He then tried to explain these phenomena in terms of the mode of action of the current agents and concluded that the receptor or target density, as well as the speed of the action in the window of opportunity during the events leading to fusion, predict the effect of the drugs. He concluded “HIV entry is not just another target since all envelopes are escape mutants” and the high variability of this region will cause difficulties. In addition, he commented that the current assays we have specifically for R5 and X4 are in their infancy. We obviously have a lot to learn in this new area of HIV control.



  1. Albert J, Guidelines for identification of transmission of drug resistant HIV. Abstract 1:P1.1
  2. Van der Vijver DAMC, Wensing AMJ, Op de Coul E et al. Increasing prevalence of HIV-1 non-B subtypes across Europe from 1996-1999 to 2000-2002; results from the CATCH study. Abstract 3:P1.3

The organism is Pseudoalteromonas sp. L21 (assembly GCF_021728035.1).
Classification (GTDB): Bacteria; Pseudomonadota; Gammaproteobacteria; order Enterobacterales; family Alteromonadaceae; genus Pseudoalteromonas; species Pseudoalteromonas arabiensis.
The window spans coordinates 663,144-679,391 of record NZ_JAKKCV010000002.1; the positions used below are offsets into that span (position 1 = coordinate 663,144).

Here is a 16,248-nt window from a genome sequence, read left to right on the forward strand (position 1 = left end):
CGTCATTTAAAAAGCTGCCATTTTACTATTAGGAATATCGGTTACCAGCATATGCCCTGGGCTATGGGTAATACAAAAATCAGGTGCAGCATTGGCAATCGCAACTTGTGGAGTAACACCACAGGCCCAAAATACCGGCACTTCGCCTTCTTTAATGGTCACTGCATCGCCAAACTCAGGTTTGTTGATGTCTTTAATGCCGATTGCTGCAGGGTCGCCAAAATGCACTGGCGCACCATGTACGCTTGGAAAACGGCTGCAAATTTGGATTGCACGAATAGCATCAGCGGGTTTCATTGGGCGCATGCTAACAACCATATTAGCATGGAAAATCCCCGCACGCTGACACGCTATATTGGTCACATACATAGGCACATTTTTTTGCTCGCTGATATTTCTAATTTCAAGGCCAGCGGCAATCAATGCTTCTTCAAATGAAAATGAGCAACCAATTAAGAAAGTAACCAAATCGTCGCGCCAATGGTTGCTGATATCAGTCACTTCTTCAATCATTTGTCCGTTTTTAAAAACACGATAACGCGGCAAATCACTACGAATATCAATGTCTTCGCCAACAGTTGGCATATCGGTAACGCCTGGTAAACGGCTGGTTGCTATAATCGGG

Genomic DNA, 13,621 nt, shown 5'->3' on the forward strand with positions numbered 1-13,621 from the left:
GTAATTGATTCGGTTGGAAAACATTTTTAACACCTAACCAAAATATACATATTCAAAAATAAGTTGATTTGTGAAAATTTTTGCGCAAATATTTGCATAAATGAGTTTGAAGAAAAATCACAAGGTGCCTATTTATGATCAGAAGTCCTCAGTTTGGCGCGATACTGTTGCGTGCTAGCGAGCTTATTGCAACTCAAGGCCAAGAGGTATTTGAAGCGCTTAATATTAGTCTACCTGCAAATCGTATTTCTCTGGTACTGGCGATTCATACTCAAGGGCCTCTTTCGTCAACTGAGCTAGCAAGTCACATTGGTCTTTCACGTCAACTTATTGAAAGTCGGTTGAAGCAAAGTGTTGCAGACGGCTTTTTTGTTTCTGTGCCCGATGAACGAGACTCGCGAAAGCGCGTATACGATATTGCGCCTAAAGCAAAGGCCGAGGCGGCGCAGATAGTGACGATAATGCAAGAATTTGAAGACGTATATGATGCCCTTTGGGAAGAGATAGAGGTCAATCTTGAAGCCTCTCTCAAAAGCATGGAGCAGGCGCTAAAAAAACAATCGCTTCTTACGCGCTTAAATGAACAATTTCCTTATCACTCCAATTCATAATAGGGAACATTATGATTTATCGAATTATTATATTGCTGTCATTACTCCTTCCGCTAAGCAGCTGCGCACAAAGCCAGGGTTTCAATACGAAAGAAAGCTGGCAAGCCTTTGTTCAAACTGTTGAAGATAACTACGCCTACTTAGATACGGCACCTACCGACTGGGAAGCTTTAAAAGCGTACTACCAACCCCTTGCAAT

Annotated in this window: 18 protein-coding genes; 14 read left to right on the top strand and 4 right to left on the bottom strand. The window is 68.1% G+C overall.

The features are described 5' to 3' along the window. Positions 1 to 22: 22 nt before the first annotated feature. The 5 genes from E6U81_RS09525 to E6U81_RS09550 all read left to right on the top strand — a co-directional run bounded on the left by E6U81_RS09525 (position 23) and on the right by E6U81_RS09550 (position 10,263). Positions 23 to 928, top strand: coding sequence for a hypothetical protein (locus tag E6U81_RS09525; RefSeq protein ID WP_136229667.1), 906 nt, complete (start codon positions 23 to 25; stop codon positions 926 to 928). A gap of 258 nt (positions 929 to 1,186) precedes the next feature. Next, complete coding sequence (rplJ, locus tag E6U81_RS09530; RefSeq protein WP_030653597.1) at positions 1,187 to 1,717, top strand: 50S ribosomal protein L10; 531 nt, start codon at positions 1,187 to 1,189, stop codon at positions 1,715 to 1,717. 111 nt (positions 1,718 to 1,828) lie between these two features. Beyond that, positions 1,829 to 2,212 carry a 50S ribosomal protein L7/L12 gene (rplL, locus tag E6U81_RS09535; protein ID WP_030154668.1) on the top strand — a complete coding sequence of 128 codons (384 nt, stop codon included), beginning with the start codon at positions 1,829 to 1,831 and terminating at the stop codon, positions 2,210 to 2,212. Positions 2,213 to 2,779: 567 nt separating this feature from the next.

3. Colonno R, McLaren C and Kelleher T. Pathways to atazanavir resistance in treatment-experienced patients on atazanavir containing regimens. Abstract 28:P3.1
  4. Carmona R, Munoz M, Perez-Alvarez L et al. Natural resistance mutations to fusion inhibitors and polymorphisms in gp41 sequence of recombinant forms, non-B and B subtypes from HIV-1 infected patients in Spain. Abstract 29:P3.2
  5. Roman F, Ammerlaan W, Plesseria JM et al. The gp41 mutation I37V does not lead to enfuvirtide (T-20) resistance. Abstract 30:P3.3

Links to other websites are current at date of posting but not maintained.